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Predicting Survival in People with Parkinsonís

Certain demographic and clinical factors can influence survival of people with Parkinson’s disease (PD), according to a report in the January issue of the Archives of Neurology. In particular, people with dementia were significantly less likely to survive over a six-year period.

Some previous studies suggested that people with Parkinson’s disease have a higher risk of death than the general population, but other studies found no such difference. It is possible that different groups of people with Parkinson’s have different life expectancies, leading to these conflicting results.

To identify demographic, geographic, and clinical factors that may influence survival of people with Parkinson’s, Allison Willis, M.D., and her colleagues at the Washington University School of Medicine examined the health records of over 29 million Medicare beneficiaries with Parkinson’s. They identified 138,000 individuals who were diagnosed with Parkinson’s in 2002 and followed their medical charts through 2008. Dr. Willis and her coworkers gleaned data such as demographics, health service use, and survival from Medicare Beneficiary Annual Summary Files. Then they compared six-year survival rates among different groups of people with Parkinson’s.

Results

  • 64 percent of people with Parkinson’s died during the six-year study.
  • Sex and race significantly predicted survival. Women with Parkinson’s had a 26 percent lower adjusted risk of death than men. African-Americans had the highest crude death rate (66.4 percent), followed by whites (64.6 percent), Hispanics (55.4 percent), and Asians (50.8 percent).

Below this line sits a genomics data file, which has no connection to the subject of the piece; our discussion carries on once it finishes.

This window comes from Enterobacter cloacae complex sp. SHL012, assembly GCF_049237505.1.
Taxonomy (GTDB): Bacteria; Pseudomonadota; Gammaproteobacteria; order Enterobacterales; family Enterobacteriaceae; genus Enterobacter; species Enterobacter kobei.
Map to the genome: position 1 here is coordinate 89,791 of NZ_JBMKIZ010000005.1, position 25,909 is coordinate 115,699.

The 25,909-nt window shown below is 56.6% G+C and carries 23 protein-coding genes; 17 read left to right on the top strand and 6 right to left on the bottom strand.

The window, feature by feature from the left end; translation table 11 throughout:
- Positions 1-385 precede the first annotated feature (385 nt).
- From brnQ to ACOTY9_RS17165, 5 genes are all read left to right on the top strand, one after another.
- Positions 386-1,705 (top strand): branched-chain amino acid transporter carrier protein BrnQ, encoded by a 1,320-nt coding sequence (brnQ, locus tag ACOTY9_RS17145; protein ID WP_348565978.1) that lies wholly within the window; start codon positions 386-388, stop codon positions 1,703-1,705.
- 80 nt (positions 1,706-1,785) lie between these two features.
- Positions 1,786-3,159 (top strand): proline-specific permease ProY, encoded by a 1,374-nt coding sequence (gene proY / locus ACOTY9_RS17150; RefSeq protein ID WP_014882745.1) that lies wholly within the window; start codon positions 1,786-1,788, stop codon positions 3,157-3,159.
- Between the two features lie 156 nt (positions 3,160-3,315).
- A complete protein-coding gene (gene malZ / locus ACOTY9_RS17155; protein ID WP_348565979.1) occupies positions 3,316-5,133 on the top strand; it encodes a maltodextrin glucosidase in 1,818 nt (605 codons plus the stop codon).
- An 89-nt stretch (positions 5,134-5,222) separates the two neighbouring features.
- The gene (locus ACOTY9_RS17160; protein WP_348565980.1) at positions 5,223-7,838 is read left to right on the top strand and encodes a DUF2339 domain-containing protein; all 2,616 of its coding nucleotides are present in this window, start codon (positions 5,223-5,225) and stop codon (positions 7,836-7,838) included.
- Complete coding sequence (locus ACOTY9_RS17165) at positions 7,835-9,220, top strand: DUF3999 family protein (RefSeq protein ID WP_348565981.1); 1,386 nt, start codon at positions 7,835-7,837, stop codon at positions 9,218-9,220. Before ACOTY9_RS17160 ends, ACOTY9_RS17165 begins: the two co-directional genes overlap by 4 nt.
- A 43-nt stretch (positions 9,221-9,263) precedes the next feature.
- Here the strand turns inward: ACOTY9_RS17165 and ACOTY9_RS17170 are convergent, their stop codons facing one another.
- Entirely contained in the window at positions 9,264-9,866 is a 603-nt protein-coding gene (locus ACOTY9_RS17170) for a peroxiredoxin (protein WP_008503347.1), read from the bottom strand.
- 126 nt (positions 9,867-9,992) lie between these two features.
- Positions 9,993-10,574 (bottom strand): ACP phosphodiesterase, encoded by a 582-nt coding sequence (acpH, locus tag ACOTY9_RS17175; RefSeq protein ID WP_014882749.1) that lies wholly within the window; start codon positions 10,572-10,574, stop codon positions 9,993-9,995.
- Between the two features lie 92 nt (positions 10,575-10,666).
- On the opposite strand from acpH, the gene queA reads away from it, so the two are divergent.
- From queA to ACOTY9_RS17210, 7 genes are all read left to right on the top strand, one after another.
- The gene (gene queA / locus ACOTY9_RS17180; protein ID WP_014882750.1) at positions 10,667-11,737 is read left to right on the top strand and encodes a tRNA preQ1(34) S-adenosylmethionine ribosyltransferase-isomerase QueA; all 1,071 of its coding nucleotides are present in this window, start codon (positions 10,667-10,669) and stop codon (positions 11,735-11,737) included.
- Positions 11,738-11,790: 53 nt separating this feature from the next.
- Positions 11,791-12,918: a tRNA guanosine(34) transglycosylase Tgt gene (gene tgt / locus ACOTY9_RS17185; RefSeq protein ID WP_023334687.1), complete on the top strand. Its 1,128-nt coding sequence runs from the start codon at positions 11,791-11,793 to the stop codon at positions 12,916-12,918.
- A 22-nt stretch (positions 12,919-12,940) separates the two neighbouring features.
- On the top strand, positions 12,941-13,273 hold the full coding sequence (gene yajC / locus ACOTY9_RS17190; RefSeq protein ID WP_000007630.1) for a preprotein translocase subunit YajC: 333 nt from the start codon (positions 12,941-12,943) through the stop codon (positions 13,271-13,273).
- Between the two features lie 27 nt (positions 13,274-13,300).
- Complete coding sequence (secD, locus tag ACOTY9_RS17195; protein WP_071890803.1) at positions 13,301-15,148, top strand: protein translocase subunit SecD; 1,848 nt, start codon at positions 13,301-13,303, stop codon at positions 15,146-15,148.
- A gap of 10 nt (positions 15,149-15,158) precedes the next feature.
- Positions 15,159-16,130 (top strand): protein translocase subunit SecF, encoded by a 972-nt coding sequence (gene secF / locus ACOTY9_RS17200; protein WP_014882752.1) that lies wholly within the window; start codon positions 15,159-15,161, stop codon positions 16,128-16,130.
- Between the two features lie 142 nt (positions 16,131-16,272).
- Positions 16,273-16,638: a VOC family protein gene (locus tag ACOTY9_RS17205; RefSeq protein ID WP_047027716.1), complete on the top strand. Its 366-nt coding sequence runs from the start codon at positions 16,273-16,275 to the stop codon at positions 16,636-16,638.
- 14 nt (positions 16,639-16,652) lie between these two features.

• 69.9 percent of the people with Parkinson’s developed dementia by the end of the six-year study. People with dementia had a higher death rate (71.9 percent) than those without dementia (46.1 percent).
  • Survival rates were similar across the United States – across states, regions of the country, and rural/urban classifications. However, people with Parkinson's living in urban areas where high levels of manganese were released into the environment had a modestly increased death risk.
  • After adjusting the data for age, race, and sex, people with Parkinson’s had a nearly four times greater risk of death than people with no disease and nearly double the risk of death than for those living with other common diseases such as colorectal cancer, stroke and ischemic heart disease.  People with Parkinson’s had nearly the same risk of death as those who had experienced a heart attack or suffered a hip fracture.

 

What Does It Mean?

These findings suggest that Parkinson’s is associated with a reduced life expectancy compared with no disease or with other diseases common in elderly people. Dementia, which is common among people age 65 and over, had the strongest effect on age-adjusted survival among the variables studied. Women, Hispanics, or Asians had a lower risk of death than white men. The study provides some of the first evidence that environmental factors, such as industrial manganese output, may influence risk of death after Parkinson’s diagnosis.

One strength of this study is its large sample population, which included groups such as women and minorities that are often underrepresented in these types of studies. This study also has some limitations. One is that the study relied entirely upon diagnosis codes, which were not validated with spot checks. Diagnoses are recorded on a person’s medical records, and thus can be helpful in assessing who has Parkinson’s. But there is room for error. For instance, both the diagnosis of Parkinson’s itself as well as predictors of mortality like dementia may be under-diagnosed or over-diagnosed in selected populations. Nevertheless, these results are consistent with those seen in other, smaller studies.

In summary, this study highlights the fact that a PD diagnosis likely affects life span; and, among people affected by PD, dementia is a predictor of a shorter life span. As a significant non-motor feature of Parkinson’s disease, it is clear that additional research is needed to develop ways to diagnose and treat cognitive impairment in PD.


Reference: Allison W. Willis; Mario Schootman; Nathan Kung; Bradley A. Evanoff; Joel S. Perlmutter; Brad A. Racette, Predictors of Survival in Patients With Parkinson Disease, Arch Neurol. 2012; Published online January 2, 2012. http://dx.doi.org/10.1001/archneurol.2011.2370

Source Date: Jan 04 2012